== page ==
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Warm weather is perfect for lazy afternoons at the park — or for busy hours inside spent gazing longingly out the window, if you work for most of the week.
But being stuck indoors when the weather is beautiful comes with one definite upside: You spend less time in the sun's harmful rays. So, can you pack away your sunscreen when you stay indoors, or should you wear sunscreen inside?
The truth is that even if you roll out of bed and head straight to your couch, you shouldn't skimp on the SPF. Here's the science behind why you still need sunscreen inside the house.
Before you head outside, you most likely know the drill: Lather up before those pesky rays have a chance to burn you. So, why should you wear sunscreen inside? After all, your home's walls, roof and windows seem to do a pretty good job of keeping you from getting a sunburn.
As it turns out, that's no guarantee of sun safety. While windows filter most UV rays, they don't offer protection from all of them. Standard glass blocks UVB rays, the type of UV rays that cause sunburns, but not UVA rays.
UVA rays — the ones responsible for speeding up signs of skin aging, such as fine lines, wrinkles and sunspots — can penetrate the glass. UVA rays penetrate deeper into your skin than UVB rays, but both increase your risk of skin cancer. If your favorite reading nook is a sunny corner of your home, you're exposing your skin to UVA rays.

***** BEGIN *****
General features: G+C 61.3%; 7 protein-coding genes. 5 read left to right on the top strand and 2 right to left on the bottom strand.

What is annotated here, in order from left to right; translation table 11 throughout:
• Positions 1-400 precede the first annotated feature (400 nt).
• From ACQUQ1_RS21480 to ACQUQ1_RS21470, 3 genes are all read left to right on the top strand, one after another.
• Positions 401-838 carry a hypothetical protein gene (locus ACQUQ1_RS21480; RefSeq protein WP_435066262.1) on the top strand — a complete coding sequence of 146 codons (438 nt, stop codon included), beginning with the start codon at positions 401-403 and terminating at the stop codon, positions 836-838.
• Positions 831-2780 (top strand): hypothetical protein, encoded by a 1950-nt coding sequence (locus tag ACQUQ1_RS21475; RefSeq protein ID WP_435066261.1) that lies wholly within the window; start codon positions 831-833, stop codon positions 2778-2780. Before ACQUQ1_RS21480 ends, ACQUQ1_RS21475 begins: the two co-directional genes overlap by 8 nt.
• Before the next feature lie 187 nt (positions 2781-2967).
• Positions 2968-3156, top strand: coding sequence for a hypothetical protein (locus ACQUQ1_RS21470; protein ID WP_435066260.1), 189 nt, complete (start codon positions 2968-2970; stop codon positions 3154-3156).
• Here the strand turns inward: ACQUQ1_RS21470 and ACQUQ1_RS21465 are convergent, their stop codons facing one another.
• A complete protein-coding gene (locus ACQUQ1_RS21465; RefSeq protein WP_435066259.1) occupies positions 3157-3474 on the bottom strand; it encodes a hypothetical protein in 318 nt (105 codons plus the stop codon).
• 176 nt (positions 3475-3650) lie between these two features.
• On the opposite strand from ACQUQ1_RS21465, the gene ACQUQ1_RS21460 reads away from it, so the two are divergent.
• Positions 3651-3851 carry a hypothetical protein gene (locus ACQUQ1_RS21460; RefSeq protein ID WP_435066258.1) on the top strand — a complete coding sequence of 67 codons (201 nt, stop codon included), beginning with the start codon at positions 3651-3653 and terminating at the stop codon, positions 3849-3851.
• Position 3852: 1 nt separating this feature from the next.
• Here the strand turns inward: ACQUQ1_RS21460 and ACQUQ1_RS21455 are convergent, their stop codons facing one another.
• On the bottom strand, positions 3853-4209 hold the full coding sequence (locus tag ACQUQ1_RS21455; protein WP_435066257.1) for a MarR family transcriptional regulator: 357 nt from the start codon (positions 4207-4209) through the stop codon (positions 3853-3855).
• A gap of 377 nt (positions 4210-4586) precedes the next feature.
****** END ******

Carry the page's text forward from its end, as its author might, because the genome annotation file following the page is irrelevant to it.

The same principle applies to car, train and airplane windows, too. While your car's front windshield is treated to filter most UVA rays, the rest of the windows in your car aren't, leaving you exposed. Nabbed the window seat on an airplane? UV light is even more intense at higher altitudes.
Plus, UVA light is present 365 days a year, even when the sun is hiding behind rain clouds. And don't forget that sun damage accumulates over time — it makes sense to play it safe, even if you plan to spend the entire day indoors.
When you reach for a sunscreen to prep for a day indoors, follow the most important rule from the American Academy of Dermatology: Apply a broad-spectrum sunscreen that offers an SPF of 30 or higher every day. Here are a few other tips:
Go for a two-in-one option. If you're going to be inside all day, consider using a facial moisturizer with SPF. You'll be less likely to skip sun protection if it's already built into your moisturizer.
Reapply often. If your workspace is next to a sunny window, you'll want to touch up your sunscreen regularly, approximately every two hours.
Dress for protection. You can also cover up exposed skin by wearing long sleeves, a shirt with a high neck or long pants so you don't have to fuss with reapplying sunscreen.
Adjust your windows. If your home has lots of windows, the Skin Cancer Foundation suggests applying a UV-protective film to block the dangerous rays in all that beautiful natural light.
While wearing sunscreen inside the house may seem like overkill, as time goes on and sun damage starts to reveal itself, your skin will thank you for working so hard to keep it healthy.